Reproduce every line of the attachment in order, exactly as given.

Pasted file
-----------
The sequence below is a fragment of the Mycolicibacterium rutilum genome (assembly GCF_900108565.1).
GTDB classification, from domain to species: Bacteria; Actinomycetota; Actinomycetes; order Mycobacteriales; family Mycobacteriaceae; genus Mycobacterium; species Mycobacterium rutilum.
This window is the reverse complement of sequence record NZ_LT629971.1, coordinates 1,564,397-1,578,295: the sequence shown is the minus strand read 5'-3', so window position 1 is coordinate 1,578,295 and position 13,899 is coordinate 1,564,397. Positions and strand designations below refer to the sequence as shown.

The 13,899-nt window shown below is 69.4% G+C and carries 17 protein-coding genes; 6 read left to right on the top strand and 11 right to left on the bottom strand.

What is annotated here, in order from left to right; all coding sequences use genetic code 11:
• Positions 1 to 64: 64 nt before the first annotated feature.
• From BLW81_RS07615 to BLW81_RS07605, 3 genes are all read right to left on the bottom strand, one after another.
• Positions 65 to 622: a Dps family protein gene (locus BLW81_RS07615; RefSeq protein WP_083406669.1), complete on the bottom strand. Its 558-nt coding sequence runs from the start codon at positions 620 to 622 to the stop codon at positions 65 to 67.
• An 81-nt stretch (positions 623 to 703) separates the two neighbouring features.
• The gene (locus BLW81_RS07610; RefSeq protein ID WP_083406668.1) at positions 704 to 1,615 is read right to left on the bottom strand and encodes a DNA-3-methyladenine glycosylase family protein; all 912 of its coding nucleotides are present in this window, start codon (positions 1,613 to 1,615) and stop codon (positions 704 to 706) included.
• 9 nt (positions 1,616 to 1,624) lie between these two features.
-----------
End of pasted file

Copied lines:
The sequence below is a fragment of the Mycolicibacterium rutilum genome (assembly GCF_900108565.1).
GTDB classification, from domain to species: Bacteria; Actinomycetota; Actinomycetes; order Mycobacteriales; family Mycobacteriaceae; genus Mycobacterium; species Mycobacterium rutilum.
This window is the reverse complement of sequence record NZ_LT629971.1, coordinates 1,564,397-1,578,295: the sequence shown is the minus strand read 5'-3', so window position 1 is coordinate 1,578,295 and position 13,899 is coordinate 1,564,397. Positions and strand designations below refer to the sequence as shown.

The 13,899-nt window shown below is 69.4% G+C and carries 17 protein-coding genes; 6 read left to right on the top strand and 11 right to left on the bottom strand.

What is annotated here, in order from left to right; all coding sequences use genetic code 11:
• Positions 1 to 64: 64 nt before the first annotated feature.
• From BLW81_RS07615 to BLW81_RS07605, 3 genes are all read right to left on the bottom strand, one after another.
• Positions 65 to 622: a Dps family protein gene (locus BLW81_RS07615; RefSeq protein WP_083406669.1), complete on the bottom strand. Its 558-nt coding sequence runs from the start codon at positions 620 to 622 to the stop codon at positions 65 to 67.
• An 81-nt stretch (positions 623 to 703) separates the two neighbouring features.
• The gene (locus BLW81_RS07610; RefSeq protein ID WP_083406668.1) at positions 704 to 1,615 is read right to left on the bottom strand and encodes a DNA-3-methyladenine glycosylase family protein; all 912 of its coding nucleotides are present in this window, start codon (positions 1,613 to 1,615) and stop codon (positions 704 to 706) included.
• 9 nt (positions 1,616 to 1,624) lie between these two features.